Cold Spring’s Diana Hird brings improv workshops to Main Street
By Alison Rooney
When you hear the word improv do you think of a can you top this free-for-all in a jousting match with an underlying panic about coming up with something funny? Diana Hird wants to put those notions to rest. Hird, a former corporate lawyer turned actress turned corporate coach turned playwright (more on all this in a moment) is a proponent of another form of improv altogether — one more akin to the creation of impromptu theater in a constructive, supportive environment.
Hoping to encourage others to give this type of improv a try, Hird organized an inaugural session at The Living Room recently and brought in an expert, Michael Rock, who has over 20 years of experience teaching acting and improv at places like Second City, New York University, and Marymount Manhattan College. Hird hopes that enough of the first-timers enjoyed the experience so much that they will wish to make the sessions ongoing.
Rock’s advance description of his classes dubbed them “fun, supportive and relaxed and filled with teamwork, spontaneity and supportive playfulness.” His website very accurately described what ensued at the actual session:
A typical session begins with several group games or exercises with everyone working together to develop a sense of teamwork and to get the mind and body activated. Then we usually do several exercises in smaller groups, all working simultaneously on a given improv skill. After each activity there is a moment for brief feedback and questions and then we move on. In the last half hour or so, we usually do a scene or game with 2, 3 or 4 people while the rest of the class watches. All feedback is positive and supportive. Each exercise builds on previous exercises so you never feel like you’re thrown into something for which you are not prepared. There are a lot of smiles and laughter although the purpose of the class is not to be funny, but to be spontaneous and collaborative.
Hird says the sessions work optimally with 20 or so participants; at this first one there were 10, which seemed to work well too. No one save Hird had taken an improv class previously. Rock spoke to the group before beginning: “Improv is a fun way to learn to work with other people, and also to trust your ideas — often the first one. Most of us haven’t really been spontaneous since age six or eight. In improv you act before you think. The goal is to feel safe, but not necessarily always comfortable. What we’re creating here is all fiction, not real to you, but real to humanity.”
With that, the exercises began, starting with some energy building circle warm-ups as participants “threw” forces of energy around and across the circle in every which way both physically and vocally. Those “I feel awkward” barriers began to break down while energy levels amped up. Rock then had participants pair off and perform a hand-mirroring leader/follower exercise. Trading off, one person extended an arm and held a palm out and the other placed their palm across, about six inches away. The leader then guided the follower, whose goal it was to keep the same distance while moving and following the leader. Leader and follower then switched and then pairs broke up and formed new pairs, performing the same exercise. “Let the partnership be what it wants to be,” said Rock, adding “the concept is to help your partner succeed. Lead the follower the way they want to be led.”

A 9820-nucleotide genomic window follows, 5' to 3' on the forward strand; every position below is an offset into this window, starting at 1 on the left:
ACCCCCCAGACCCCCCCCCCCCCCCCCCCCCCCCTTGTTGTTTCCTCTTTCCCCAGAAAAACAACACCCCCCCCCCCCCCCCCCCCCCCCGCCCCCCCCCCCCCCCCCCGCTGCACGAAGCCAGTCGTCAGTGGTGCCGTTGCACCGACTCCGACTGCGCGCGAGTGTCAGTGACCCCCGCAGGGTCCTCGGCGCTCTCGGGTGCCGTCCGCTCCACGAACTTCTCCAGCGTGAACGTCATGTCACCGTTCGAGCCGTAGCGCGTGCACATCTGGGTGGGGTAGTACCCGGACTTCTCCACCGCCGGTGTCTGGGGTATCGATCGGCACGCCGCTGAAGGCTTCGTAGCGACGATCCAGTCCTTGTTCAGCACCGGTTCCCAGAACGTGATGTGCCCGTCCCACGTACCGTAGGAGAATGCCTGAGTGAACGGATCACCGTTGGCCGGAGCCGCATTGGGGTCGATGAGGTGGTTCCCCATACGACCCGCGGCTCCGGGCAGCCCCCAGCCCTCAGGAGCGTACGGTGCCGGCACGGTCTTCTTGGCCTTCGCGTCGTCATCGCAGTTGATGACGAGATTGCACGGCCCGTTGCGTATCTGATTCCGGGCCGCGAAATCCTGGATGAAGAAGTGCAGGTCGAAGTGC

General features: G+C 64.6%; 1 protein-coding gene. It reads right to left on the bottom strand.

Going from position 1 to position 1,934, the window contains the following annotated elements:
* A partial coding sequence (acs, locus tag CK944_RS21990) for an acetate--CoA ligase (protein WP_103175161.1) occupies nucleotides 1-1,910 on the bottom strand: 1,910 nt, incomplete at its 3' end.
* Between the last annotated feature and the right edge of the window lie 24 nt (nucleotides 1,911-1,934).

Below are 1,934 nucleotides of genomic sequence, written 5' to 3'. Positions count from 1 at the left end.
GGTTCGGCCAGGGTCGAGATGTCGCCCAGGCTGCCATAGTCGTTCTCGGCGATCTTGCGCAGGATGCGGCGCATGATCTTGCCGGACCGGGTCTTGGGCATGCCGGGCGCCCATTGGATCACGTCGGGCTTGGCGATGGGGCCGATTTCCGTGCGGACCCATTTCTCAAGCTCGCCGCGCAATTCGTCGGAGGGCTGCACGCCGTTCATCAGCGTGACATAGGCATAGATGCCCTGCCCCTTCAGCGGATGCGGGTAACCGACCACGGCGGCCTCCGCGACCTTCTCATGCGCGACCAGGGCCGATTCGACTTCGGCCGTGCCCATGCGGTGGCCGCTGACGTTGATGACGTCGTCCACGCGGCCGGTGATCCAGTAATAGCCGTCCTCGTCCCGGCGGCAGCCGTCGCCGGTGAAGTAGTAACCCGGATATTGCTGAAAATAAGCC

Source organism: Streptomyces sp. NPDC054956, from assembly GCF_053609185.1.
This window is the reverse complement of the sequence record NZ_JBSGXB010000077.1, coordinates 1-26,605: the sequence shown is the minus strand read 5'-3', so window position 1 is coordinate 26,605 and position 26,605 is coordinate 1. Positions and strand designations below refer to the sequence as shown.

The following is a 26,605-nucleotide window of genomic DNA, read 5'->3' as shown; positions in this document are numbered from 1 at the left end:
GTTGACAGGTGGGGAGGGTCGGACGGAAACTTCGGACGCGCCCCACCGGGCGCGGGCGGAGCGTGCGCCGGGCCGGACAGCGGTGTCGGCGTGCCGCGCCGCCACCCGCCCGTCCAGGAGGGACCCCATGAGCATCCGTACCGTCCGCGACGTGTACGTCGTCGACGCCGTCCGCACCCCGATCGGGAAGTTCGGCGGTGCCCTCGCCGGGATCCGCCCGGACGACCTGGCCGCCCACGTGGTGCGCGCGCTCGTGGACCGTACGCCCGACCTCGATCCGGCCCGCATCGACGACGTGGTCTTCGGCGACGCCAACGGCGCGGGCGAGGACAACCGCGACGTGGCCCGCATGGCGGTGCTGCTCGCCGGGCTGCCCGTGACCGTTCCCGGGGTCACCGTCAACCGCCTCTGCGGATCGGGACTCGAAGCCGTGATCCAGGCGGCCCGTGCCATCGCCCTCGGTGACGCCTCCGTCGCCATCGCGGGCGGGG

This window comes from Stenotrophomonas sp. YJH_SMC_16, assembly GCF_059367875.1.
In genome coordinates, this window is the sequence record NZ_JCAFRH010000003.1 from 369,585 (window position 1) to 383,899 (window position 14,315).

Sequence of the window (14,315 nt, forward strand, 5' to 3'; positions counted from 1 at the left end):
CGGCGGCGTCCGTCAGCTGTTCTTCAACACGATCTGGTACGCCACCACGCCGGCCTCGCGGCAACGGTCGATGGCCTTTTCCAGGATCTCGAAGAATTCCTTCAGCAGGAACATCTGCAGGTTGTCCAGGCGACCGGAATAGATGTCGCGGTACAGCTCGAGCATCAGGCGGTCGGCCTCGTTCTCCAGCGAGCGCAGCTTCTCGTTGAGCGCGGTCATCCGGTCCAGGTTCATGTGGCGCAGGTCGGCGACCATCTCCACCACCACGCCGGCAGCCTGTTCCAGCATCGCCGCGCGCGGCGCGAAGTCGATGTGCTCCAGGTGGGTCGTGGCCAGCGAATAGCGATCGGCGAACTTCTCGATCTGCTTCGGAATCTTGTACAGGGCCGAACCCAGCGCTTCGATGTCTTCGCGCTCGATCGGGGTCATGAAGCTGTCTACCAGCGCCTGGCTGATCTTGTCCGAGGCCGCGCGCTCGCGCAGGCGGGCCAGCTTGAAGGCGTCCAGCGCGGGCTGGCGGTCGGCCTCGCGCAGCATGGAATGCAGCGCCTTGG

At the finish of the exercise, Rock asked the participants whether they preferred following to leading or vice versa; atypically, everybody expressed a preference for following — usually there is more of a split. Rock then told a story of conducting this exercise at a college, where college students worked with younger kids from a homeless shelter. The same question was posed to the kids, and all preferred to lead, Rock surmising this was “because they had no control, no power in their lives.”
Other exercises followed, all designed to foster cooperation, observation and the unleashing of first impulses without self-censorship. The workshop concluded with something called “Finish the Sentence” wherein groups of three formed a row and were watched by the rest of the class. The person in the middle had to repeat a short phrase, filling in one blank word in rapid-fire repetitions. The phrase could be nonsensical, the goal being freeing up the mind, not “coherent” thought. Those along side had to mimic the body language of the person in the middle, and also immediately tap the shoulder of the sentence-maker whenever it was perceived that s/he was faltering. The shoulder-tapper then immediately took the place of the sentence-maker and the exercise continued. The goal was once again empathy, awareness and elasticity. Three sets of trios took to the mock stage and brought the exercise vividly to life, and with that, the session ended.